In the introduction to The Turquoise Bee, a collection of sixty-seven four-line poems, comprising all the extant verses of the Sixth Dalai Lama, coauthor Rick Fields says: “What is true for us today, however, is that the Sixth Dalai Lama still lives another life. This is the life of his poems. We can hear him whispering sweet words in our ears, taking up his lute in taverns, drunk on chang and Dharma, musing on his strange fate, puncturing the pretensions of both worldly and spiritual braggarts, and, finally, singing an ecstatic vajrasong that joins bliss and emptiness.”
The poems of the Sixth Dalai Lama should be placed in the context of an esteemed literary lineage, that of the dohas, the beloved mystical genre of spontaneous vajrasongs (songs of enlightenment) coming down to us through the renowned “crazy wisdom” tradition of tantrayana teachings. This tradition goes back more than fifteen hundred years, to the songs of the eighty-four Buddhist Siddhas of India (mystics with legendary magic powers), such as Maitripa, who was expelled from Nalanda Monastery for consorting with women. He departed, crossing the river by riding on his meditation mat in a tantric embrace with his consort. Witnessing this scene, Maitripa’s monastic colleagues wondered if they had not been mistaken in their judgements of him. Virupa, another Siddha, plunged his magic dagger into a shadow on the bartop to stop the sun’s progress across the sky. Thus he thwarted a tavern keeper who was awaiting sunset in order to collect a bill for the barrels of wine Virupa had miraculously consumed. Dombhi Heruka rode wild tigers, wore poisonous snakes as garlands, and emerged unscorched from a bonfire. Other Siddhas were notorious for frequenting cemeteries and charnel grounds, living on offal, consorting with lepers and outcast women, adorning themselves with mud, ashes and poisonous snakes, drinking from skullbone chalices, and parading naked, wearing only bones as ornaments. While engaging in such bizarre behavior, the Siddhas inwardly practiced pure, nondualistic, nonconceptual awareness, and many claimed enlightenment as a result.
There are many wonderful books full of the inspired mystic poetry of the mahasiddhas and of those who followed in their poetic pathsteps. Keith Dowman’s collection of the songs and histories of the eighty-four Buddhist Siddhas, Masters of Mahamudra, is perhaps the finest introduction to this genre. Also recommended are Dowman’s book, The Divine Madman, the songs of the enlightened vagabond Drukpa Kunley, and, Skydancer: The Life and Songs of Yeshe Tsogyal, about a great eighth century Tibetan matriarch. In a similar vein, I suggest The Royal Song of Saraha and The Life and Teachings of Naropa, both translated by Herbert Guenther.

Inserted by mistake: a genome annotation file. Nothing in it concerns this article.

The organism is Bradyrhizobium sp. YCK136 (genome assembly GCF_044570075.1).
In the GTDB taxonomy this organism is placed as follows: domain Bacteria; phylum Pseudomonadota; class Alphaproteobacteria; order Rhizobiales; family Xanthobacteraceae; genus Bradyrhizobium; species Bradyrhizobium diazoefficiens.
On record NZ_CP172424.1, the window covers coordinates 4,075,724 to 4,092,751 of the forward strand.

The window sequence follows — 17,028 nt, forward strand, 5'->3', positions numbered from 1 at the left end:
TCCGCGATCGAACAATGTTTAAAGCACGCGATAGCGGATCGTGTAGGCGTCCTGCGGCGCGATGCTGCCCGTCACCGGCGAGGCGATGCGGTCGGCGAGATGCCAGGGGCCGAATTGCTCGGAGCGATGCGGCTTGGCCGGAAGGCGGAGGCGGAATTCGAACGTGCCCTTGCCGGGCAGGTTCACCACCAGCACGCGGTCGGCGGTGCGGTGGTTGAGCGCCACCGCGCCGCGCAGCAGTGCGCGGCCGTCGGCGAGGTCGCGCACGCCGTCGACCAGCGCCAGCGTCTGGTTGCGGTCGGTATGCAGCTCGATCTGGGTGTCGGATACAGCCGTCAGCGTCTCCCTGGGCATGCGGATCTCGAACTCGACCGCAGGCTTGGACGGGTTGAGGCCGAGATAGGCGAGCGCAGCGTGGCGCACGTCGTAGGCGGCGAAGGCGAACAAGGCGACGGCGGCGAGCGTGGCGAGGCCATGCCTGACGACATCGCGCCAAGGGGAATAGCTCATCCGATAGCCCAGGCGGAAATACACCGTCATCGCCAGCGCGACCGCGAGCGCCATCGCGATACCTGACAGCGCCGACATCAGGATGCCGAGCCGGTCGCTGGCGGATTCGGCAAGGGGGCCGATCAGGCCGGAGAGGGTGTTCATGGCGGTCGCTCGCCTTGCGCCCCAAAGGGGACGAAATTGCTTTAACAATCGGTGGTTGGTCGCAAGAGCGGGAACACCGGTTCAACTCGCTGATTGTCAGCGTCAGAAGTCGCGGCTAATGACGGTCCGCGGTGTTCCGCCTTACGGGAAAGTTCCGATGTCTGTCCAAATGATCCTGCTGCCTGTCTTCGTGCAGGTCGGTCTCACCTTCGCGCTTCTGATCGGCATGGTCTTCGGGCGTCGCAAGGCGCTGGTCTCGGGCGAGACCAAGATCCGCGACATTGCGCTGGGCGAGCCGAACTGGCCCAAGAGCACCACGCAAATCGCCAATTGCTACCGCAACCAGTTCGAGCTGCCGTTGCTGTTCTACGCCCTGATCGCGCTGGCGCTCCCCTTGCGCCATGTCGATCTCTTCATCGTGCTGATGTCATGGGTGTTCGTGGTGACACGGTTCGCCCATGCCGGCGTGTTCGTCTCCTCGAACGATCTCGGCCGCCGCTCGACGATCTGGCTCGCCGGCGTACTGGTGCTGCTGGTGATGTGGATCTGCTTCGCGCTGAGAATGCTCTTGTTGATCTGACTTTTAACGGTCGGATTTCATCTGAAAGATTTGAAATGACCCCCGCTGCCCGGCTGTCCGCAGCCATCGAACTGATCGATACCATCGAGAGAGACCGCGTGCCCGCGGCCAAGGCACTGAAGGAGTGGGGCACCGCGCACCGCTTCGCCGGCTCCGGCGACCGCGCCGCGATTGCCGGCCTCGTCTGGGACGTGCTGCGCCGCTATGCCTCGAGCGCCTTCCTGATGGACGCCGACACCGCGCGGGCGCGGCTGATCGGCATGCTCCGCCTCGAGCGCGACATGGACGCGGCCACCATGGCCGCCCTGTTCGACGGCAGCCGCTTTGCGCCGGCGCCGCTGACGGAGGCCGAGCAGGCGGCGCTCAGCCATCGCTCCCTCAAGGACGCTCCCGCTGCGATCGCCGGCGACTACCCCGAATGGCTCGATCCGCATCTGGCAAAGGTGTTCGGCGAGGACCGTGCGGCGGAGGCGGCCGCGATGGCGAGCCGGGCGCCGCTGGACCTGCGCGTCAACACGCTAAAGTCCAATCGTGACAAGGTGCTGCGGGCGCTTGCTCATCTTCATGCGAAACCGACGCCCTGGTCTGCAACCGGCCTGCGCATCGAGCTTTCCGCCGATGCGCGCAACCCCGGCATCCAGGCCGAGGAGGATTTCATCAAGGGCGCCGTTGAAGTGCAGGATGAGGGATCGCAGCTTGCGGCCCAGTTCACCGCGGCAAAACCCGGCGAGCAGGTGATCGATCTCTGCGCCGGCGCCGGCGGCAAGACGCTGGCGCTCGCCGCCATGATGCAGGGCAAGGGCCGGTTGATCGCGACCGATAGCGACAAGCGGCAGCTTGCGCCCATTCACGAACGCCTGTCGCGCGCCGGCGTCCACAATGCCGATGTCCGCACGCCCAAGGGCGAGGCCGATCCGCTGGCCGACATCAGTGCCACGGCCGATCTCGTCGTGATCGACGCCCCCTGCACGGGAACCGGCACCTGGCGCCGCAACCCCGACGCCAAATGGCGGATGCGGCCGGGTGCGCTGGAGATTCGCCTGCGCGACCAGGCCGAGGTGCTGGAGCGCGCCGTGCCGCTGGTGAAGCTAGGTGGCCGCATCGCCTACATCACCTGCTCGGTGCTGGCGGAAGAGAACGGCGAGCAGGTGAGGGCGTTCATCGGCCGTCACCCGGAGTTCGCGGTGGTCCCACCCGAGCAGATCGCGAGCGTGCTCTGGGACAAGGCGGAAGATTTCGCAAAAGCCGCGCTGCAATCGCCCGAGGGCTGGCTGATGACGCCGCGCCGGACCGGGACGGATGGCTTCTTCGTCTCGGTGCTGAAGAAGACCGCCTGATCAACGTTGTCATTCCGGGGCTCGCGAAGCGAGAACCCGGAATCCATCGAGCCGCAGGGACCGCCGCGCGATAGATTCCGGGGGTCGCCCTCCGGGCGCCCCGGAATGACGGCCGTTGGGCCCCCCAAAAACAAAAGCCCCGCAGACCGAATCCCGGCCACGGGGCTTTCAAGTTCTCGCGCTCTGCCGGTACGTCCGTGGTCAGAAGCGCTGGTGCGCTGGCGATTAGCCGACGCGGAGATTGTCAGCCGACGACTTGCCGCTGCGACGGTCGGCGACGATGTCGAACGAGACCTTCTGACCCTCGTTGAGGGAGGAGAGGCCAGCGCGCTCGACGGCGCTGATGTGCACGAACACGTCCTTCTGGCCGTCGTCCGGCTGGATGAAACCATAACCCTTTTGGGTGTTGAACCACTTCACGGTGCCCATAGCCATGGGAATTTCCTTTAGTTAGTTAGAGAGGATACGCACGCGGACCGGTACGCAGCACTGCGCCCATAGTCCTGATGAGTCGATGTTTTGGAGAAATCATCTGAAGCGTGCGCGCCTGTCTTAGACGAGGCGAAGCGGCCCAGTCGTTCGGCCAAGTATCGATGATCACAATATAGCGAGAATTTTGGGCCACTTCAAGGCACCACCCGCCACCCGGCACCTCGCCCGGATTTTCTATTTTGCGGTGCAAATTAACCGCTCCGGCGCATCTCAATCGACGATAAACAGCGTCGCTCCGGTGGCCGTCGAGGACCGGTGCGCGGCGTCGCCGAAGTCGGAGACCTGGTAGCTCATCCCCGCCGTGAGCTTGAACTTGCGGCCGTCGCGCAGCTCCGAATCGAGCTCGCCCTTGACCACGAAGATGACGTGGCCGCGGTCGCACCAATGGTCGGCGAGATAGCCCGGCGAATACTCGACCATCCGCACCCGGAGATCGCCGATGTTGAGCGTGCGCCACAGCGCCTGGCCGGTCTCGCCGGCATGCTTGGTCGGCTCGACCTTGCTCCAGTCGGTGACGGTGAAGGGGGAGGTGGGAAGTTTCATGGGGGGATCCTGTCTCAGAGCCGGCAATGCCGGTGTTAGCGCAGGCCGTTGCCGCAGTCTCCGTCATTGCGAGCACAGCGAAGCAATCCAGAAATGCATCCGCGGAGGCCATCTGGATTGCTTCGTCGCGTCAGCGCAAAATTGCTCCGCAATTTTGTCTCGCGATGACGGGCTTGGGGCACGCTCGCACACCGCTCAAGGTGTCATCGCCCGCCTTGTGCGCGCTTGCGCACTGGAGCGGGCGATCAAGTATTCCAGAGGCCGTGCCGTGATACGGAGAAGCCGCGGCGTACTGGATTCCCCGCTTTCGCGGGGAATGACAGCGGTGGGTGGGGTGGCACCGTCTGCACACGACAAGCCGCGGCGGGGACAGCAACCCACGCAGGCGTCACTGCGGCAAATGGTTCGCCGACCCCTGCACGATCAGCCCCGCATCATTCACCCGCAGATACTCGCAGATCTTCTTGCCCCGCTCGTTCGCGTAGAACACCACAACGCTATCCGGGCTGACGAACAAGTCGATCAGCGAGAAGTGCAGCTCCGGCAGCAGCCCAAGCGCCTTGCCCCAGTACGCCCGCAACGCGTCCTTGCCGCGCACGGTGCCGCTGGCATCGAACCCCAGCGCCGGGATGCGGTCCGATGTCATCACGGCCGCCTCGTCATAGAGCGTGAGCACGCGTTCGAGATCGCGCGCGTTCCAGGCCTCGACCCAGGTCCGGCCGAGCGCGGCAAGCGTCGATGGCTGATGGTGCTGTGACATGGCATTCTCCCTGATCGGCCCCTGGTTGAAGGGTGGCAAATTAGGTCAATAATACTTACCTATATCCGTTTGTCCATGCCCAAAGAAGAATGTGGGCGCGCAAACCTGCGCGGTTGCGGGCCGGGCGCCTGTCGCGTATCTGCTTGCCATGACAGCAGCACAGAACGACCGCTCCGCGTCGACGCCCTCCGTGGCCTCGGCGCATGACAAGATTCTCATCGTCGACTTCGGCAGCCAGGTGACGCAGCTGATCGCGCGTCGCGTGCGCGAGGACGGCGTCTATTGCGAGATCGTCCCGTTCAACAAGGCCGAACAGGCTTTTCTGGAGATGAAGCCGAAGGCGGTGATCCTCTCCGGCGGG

There are a number of books of the famous songmaster Milarepa’s poems, including Miraculous Journey, done by Turquoise Bee translator Brian Cutillo in collaboration with Lama Kunga Rinpoche, and the classics, One Hundred Thousand Songs of Milarepa and Drinking From the Mountain Stream. From the Nalanda Translation Committee’s sublime collection of Kagyu masters’ teachings comes The Rain of Wisdom and The Life of Marpa. Songs by the Seventh Dalai Lama have been collected and translated by Glenn Mullin in The Songs of Spiritual Change. Most recently published are The Heart Treasure of the Enlightened Ones by Dilgo Khyentse Rinpoche, and The Life and Songs of Shabkar translated by Matthieu Ricard, coming soon from SUNY Press.
Assuming a rightful place in this great literary tradition is the exquisite little Turquoise Bee. One could hardly ask for a more auspicious collaboration than this, a mingling of the creative imagination of American Buddhist cultural historian and poet Rick Fields, noted Tibetan scholar and Buddhist practitioner Brian Cutillo, and the Japanese-American Buddhist artist Mayumi Oda. The book itself is a lovely production, adorned by freehand sumi-e brush illustrations by Ms. Oda, and further embellished by Cutillo’s graceful calligraphies of several of the poems in the original Tibetan. The Turquoise Bee is not only a welcome addition to the vajra song book, but also a very fine example of the early flowering of American Buddhist art.
A flower withers in a month’s time.
But the turquoise bee doesn’t grieve.
At the ending of an affair
I will not grieve either.